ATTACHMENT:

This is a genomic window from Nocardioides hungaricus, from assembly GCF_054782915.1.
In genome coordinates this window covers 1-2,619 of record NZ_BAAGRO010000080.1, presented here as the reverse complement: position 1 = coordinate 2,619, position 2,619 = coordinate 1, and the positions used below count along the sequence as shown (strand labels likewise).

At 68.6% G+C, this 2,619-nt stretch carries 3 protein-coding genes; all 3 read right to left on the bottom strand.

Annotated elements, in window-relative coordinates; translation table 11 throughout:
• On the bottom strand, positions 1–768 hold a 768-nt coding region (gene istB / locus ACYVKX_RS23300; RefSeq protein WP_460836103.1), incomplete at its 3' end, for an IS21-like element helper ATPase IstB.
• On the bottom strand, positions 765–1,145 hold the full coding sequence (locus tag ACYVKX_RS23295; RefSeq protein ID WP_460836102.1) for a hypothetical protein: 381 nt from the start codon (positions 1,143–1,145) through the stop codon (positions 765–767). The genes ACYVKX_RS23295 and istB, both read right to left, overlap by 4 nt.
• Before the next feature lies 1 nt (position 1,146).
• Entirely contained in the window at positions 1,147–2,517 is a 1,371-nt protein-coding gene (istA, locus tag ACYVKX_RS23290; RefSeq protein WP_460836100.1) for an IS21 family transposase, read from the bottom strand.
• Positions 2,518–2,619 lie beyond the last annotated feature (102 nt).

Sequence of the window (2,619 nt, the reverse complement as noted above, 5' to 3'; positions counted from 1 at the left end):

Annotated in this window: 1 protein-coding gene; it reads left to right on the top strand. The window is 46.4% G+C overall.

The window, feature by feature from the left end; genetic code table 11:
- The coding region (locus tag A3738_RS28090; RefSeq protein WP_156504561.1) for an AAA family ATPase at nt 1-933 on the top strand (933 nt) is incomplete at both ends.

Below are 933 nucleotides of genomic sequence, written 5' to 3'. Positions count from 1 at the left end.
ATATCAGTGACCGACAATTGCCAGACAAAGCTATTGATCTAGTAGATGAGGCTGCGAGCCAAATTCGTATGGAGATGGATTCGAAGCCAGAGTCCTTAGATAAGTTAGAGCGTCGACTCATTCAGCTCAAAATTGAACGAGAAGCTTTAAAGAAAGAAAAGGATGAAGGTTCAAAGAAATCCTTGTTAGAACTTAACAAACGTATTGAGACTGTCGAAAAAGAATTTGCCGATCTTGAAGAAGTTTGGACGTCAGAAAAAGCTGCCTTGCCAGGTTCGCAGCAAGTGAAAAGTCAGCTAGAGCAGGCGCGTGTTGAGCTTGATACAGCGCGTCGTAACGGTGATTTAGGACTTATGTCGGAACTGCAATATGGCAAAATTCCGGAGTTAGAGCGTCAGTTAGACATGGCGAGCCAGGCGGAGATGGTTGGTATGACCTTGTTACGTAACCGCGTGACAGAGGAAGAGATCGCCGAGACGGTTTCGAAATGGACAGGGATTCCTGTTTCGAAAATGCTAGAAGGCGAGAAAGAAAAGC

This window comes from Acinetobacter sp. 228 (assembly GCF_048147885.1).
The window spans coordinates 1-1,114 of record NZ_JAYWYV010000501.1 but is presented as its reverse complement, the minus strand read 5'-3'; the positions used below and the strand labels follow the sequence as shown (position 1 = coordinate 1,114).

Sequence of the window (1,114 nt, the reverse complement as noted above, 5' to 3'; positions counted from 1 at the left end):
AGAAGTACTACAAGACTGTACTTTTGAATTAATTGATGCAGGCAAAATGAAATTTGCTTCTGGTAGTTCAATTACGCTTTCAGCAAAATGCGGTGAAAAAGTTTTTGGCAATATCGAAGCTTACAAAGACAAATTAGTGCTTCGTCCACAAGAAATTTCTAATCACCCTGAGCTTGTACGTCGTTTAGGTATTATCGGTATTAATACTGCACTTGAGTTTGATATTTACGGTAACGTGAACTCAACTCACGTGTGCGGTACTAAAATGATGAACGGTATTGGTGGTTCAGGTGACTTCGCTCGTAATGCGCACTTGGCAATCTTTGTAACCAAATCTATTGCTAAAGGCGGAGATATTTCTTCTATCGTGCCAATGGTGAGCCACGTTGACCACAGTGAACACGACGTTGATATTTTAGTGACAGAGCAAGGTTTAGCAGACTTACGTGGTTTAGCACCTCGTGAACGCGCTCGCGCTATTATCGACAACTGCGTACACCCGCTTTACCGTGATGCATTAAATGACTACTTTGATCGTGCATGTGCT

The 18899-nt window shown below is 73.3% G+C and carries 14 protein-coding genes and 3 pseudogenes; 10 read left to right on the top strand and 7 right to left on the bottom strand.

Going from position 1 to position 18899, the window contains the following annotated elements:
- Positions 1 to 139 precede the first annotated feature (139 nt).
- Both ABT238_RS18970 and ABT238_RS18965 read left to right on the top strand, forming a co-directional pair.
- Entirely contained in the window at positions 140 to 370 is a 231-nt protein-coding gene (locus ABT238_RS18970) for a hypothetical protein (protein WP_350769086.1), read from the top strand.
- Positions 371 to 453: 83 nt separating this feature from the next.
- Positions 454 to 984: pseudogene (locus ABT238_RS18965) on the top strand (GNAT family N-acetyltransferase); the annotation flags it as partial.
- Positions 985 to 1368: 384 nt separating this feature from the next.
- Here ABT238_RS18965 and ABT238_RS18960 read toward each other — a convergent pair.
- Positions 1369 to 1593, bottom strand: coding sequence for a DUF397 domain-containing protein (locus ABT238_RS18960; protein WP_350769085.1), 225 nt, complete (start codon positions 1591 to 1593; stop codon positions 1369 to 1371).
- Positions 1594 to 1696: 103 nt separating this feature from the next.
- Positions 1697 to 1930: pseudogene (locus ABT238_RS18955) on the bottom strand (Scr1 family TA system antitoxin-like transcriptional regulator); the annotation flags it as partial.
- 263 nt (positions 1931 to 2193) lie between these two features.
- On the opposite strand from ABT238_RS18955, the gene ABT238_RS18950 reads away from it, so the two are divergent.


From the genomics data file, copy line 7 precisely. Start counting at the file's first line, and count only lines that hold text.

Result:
• Before the next feature lies 1 nt (position 1,146).